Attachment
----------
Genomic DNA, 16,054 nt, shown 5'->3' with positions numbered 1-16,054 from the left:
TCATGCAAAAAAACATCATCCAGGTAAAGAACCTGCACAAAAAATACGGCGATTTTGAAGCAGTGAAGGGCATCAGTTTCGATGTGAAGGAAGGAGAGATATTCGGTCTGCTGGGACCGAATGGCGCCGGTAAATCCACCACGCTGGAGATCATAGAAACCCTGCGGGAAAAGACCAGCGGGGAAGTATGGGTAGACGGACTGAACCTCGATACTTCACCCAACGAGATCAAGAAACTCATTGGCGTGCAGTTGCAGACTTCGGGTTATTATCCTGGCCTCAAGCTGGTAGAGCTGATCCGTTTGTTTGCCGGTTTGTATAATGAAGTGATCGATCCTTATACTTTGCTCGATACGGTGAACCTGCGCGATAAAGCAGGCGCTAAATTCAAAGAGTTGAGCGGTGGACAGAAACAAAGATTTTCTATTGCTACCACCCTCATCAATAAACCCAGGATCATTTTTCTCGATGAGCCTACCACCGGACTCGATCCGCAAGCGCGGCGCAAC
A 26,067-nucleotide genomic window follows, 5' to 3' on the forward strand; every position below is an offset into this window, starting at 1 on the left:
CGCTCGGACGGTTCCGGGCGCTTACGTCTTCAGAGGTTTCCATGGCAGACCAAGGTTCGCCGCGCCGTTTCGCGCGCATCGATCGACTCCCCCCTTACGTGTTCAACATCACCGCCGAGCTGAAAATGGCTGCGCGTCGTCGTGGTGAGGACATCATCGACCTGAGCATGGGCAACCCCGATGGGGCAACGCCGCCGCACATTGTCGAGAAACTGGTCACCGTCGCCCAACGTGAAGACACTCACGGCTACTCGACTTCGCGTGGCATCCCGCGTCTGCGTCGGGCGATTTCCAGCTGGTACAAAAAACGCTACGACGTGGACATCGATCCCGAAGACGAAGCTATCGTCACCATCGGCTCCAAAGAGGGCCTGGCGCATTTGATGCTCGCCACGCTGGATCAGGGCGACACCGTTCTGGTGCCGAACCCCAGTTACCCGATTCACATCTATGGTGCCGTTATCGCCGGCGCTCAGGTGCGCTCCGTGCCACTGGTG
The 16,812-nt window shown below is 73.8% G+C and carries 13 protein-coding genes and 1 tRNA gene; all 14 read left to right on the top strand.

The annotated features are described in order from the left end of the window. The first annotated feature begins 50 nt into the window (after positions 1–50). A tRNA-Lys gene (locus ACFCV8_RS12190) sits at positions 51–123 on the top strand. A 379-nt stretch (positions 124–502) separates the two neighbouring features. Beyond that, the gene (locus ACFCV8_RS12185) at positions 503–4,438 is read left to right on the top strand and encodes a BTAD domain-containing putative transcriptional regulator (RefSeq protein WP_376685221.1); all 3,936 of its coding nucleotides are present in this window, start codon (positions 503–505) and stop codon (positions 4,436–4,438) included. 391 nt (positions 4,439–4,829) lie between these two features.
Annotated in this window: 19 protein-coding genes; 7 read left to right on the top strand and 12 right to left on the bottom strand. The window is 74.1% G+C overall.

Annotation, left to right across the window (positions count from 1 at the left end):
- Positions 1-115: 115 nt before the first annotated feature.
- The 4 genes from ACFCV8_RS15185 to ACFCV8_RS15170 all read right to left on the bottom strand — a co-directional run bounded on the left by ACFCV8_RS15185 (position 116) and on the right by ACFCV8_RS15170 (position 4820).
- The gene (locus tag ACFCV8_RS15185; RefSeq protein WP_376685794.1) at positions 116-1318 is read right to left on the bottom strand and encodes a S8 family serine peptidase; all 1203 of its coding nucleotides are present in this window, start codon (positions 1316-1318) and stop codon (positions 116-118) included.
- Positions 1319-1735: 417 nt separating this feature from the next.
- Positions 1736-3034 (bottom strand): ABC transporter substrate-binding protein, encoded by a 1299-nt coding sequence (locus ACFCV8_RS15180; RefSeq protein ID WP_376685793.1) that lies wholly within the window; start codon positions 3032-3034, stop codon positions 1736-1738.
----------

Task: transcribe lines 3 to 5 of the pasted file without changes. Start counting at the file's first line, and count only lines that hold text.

A 26,067-nucleotide genomic window follows, 5' to 3' on the forward strand; every position below is an offset into this window, starting at 1 on the left:
CGCTCGGACGGTTCCGGGCGCTTACGTCTTCAGAGGTTTCCATGGCAGACCAAGGTTCGCCGCGCCGTTTCGCGCGCATCGATCGACTCCCCCCTTACGTGTTCAACATCACCGCCGAGCTGAAAATGGCTGCGCGTCGTCGTGGTGAGGACATCATCGACCTGAGCATGGGCAACCCCGATGGGGCAACGCCGCCGCACATTGTCGAGAAACTGGTCACCGTCGCCCAACGTGAAGACACTCACGGCTACTCGACTTCGCGTGGCATCCCGCGTCTGCGTCGGGCGATTTCCAGCTGGTACAAAAAACGCTACGACGTGGACATCGATCCCGAAGACGAAGCTATCGTCACCATCGGCTCCAAAGAGGGCCTGGCGCATTTGATGCTCGCCACGCTGGATCAGGGCGACACCGTTCTGGTGCCGAACCCCAGTTACCCGATTCACATCTATGGTGCCGTTATCGCCGGCGCTCAGGTGCGCTCCGTGCCACTGGTG
The 16,812-nt window shown below is 73.8% G+C and carries 13 protein-coding genes and 1 tRNA gene; all 14 read left to right on the top strand.